Charges Dropped Against Bullied Calif. Trans Teen

by Winnie McCroy
EDGE Editor
Wednesday May 7, 2014

Prosecutors dropped battery charges this week in the case against transgender teen, Jewlyes Gutierrez, after the girl completed a restorative justice program.

The case drew widespread outrage when the teen was charged with a misdemeanor after she said she defended herself against bullying during a fight with other students at Hercules High in Hercules, Calif.

Prosecutors, however, said that they couldn't turn a blind eye to violence.

"Where do you draw the line? A bat? A gun?" Senior Deputy District Attorney Daniel J. Cabral had told Gay Star News. "The law says we have to hold all people accountable. If we pretend something didn't happen I don't think it would be helpful or productive."

Gay Star News reports the Transgender Law Center had urged the District Attorney's office to work with the families and students involved to find an alternative means of resolving their conflict. Gutierrez completed a restorative justice program conducted by the National Council on Crime and Delinquency per an agreement she had reached with the DA.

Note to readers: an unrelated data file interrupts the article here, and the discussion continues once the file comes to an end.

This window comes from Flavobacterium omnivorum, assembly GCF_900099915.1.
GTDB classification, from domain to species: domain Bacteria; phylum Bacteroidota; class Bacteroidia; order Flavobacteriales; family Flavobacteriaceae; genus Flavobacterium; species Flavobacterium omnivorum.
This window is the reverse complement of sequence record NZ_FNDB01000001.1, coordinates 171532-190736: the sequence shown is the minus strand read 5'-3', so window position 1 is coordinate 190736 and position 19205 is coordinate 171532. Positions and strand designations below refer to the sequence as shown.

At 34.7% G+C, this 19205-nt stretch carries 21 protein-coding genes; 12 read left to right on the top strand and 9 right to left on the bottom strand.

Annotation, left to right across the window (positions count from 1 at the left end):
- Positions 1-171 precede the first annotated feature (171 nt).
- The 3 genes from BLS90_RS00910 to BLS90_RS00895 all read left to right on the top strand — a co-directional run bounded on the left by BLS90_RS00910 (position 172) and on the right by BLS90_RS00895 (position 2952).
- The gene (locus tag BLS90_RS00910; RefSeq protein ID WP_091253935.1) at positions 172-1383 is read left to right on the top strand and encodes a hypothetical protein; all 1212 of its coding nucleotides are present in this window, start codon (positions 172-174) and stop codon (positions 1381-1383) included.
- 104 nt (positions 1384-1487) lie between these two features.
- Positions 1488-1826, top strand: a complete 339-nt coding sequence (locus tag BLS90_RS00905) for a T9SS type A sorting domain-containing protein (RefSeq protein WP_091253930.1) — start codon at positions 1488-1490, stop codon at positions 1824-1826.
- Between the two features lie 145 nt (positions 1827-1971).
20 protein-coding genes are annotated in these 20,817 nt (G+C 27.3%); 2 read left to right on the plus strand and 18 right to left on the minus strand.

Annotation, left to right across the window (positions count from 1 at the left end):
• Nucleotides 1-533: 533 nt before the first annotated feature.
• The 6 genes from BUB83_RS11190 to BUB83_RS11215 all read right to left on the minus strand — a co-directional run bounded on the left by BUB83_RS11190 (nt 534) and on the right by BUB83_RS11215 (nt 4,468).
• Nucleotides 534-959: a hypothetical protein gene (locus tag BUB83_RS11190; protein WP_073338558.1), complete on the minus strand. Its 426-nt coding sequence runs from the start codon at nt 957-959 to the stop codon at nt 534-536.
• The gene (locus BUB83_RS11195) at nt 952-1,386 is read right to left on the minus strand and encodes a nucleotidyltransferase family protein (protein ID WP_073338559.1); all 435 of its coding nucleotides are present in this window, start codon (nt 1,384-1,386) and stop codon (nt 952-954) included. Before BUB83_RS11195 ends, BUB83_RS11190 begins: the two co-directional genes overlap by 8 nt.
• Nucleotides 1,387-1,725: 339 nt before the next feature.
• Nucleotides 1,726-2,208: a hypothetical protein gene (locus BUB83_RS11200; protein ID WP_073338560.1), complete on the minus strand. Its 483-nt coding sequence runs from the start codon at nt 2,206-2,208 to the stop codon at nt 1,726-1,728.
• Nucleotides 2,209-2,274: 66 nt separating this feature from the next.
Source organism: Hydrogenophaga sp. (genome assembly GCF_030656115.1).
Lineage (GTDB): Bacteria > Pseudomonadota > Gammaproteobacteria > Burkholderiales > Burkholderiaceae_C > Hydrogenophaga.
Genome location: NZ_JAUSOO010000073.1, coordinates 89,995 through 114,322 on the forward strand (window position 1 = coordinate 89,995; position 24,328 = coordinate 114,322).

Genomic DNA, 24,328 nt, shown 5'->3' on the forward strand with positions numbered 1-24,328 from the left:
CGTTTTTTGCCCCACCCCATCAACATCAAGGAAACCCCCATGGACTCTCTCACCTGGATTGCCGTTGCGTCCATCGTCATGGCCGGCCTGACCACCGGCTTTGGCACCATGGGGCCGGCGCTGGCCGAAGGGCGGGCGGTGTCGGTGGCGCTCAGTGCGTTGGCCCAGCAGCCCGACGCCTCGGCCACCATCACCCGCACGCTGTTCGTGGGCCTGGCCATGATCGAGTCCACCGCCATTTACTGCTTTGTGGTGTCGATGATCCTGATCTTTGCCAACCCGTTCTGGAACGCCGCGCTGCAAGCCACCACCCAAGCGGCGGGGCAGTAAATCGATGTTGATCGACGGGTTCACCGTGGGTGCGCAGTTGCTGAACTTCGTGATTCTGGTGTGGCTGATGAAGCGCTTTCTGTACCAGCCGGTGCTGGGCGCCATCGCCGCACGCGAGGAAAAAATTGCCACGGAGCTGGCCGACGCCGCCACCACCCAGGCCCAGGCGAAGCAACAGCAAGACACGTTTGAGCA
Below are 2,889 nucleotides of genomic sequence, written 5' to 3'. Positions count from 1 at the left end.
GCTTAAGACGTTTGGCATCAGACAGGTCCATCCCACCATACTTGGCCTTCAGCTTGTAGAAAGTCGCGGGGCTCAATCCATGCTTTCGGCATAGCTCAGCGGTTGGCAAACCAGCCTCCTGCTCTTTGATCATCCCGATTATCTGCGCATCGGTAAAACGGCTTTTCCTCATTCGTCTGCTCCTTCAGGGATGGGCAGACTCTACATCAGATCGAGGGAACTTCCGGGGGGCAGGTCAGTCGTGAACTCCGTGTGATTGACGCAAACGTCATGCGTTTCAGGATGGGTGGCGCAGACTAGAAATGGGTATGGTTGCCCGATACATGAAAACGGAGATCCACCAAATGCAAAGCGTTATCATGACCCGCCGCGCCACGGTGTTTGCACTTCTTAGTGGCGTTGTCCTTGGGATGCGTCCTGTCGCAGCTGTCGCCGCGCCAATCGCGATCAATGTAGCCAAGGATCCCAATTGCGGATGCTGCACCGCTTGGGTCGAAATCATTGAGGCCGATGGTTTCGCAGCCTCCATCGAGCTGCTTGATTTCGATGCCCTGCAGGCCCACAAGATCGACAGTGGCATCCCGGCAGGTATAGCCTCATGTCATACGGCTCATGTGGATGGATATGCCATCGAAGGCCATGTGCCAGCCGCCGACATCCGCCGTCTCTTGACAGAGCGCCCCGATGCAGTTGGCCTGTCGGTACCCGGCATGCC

But many are still concerned about the bullying aspects of the case.It was reported in February the 16-year-old sophomore said she was bullied for days by female students, who reportedly attacked her and spit gum in her face.

Gutierrez was charged on Jan. 8 with battery by the Contra Costa District Attorney's office. At the time, her public defender Kaylie Simon said, "It's confusing as to why Jewlyes is being further victimized when she's the one who is already being harassed and tormented... due to her gender identity."

Her family also rushed to her support, including sister Valerie Poquiz who launched a petition, signed by more than 200,000 people, demanding that the charges be dropped.

"I am relieved to know that Jewlyes will now have the chance to find peace and safety outside of the criminal justice system," Masen Davis, Executive Director of Transgender Law Center, said in a statement. "Youth belong in schools not jails. All students, including transgender students, should be able to go to school feeling safe and supported. At Transgender Law Center we have heard time and time again from transgender youth, especially youth of color, who are being excluded from being able to participate fully in school due to concerns about safety."

Winnie McCroy is the Women on the EDGE Editor, HIV/Health Editor, and Assistant Entertainment Editor for EDGE Media Network, handling all women's news, HIV health stories and theater reviews throughout the U.S. She has contributed to other publications, including The Village Voice, Gay City News, Chelsea Now and The Advocate, and lives in Brooklyn, New York.


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